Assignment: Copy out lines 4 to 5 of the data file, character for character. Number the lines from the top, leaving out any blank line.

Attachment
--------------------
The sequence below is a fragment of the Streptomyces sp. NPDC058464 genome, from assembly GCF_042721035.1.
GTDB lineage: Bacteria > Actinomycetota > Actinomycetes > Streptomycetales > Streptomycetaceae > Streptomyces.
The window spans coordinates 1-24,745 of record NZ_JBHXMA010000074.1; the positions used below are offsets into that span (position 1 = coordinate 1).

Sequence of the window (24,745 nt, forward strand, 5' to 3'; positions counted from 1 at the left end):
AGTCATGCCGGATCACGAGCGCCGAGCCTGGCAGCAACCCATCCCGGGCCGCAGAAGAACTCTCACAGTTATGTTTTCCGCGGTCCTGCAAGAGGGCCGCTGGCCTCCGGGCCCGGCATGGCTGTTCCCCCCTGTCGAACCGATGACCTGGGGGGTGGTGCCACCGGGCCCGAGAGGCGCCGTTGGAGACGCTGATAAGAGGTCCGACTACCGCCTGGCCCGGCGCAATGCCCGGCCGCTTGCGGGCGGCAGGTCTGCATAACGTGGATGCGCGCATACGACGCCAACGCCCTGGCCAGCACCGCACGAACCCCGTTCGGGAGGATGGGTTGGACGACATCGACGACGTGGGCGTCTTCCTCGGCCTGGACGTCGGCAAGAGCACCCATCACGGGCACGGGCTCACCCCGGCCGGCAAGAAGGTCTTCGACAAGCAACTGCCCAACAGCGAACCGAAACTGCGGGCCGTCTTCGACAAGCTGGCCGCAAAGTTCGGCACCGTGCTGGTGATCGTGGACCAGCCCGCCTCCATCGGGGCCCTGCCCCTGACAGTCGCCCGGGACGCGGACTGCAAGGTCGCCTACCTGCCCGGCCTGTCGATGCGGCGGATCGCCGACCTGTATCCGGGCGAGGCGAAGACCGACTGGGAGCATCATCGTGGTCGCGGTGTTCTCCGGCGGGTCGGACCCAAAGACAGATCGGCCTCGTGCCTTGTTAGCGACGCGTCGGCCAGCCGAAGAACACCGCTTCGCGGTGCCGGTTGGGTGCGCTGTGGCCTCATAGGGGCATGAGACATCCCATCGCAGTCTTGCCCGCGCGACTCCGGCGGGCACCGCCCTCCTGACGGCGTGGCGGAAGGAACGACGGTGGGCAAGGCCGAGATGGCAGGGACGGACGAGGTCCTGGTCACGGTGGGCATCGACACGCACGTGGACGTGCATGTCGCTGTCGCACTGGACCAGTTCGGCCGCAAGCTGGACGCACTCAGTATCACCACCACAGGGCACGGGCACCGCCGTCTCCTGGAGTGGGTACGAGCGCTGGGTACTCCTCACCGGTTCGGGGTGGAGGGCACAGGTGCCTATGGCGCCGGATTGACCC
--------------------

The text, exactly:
Sequence of the window (24,745 nt, forward strand, 5' to 3'; positions counted from 1 at the left end):
AGTCATGCCGGATCACGAGCGCCGAGCCTGGCAGCAACCCATCCCGGGCCGCAGAAGAACTCTCACAGTTATGTTTTCCGCGGTCCTGCAAGAGGGCCGCTGGCCTCCGGGCCCGGCATGGCTGTTCCCCCCTGTCGAACCGATGACCTGGGGGGTGGTGCCACCGGGCCCGAGAGGCGCCGTTGGAGACGCTGATAAGAGGTCCGACTACCGCCTGGCCCGGCGCAATGCCCGGCCGCTTGCGGGCGGCAGGTCTGCATAACGTGGATGCGCGCATACGACGCCAACGCCCTGGCCAGCACCGCACGAACCCCGTTCGGGAGGATGGGTTGGACGACATCGACGACGTGGGCGTCTTCCTCGGCCTGGACGTCGGCAAGAGCACCCATCACGGGCACGGGCTCACCCCGGCCGGCAAGAAGGTCTTCGACAAGCAACTGCCCAACAGCGAACCGAAACTGCGGGCCGTCTTCGACAAGCTGGCCGCAAAGTTCGGCACCGTGCTGGTGATCGTGGACCAGCCCGCCTCCATCGGGGCCCTGCCCCTGACAGTCGCCCGGGACGCGGACTGCAAGGTCGCCTACCTGCCCGGCCTGTCGATGCGGCGGATCGCCGACCTGTATCCGGGCGAGGCGAAGACCGACTGGGAGCATCATCGTGGTCGCGGTGTTCTCCGGCGGGTCGGACCCAAAGACAGATCGGCCTCGTGCCTTGTTAGCGACGCGTCGGCCAGCCGAAGAACACCGCTTCGCGGTGCCGGTTGGGTGCGCTGTGGCCTCATAGGGGCATGAGACATCCCATCGCAGTCTTGCCCGCGCGACTCCGGCGGGCACCGCCCTCCTGACGGCGTGGCGGAAGGAACGACGGTGGGCAAGGCCGAGATGGCAGGGACGGACGAGGTCCTGGTCACGGTGGGCATCGACACGCACGTGGACGTGCATGTCGCTGTCGCACTGGACCAGTTCGGCCGCAAGCTGGACGCACTCAGTATCACCACCACAGGGCACGGGCACCGCCGTCTCCTGGAGTGGGTACGAGCGCTGGGTACTCCTCACCGGTTCGGGGTGGAGGGCACAGGTGCCTATGGCGCCGGATTGACCC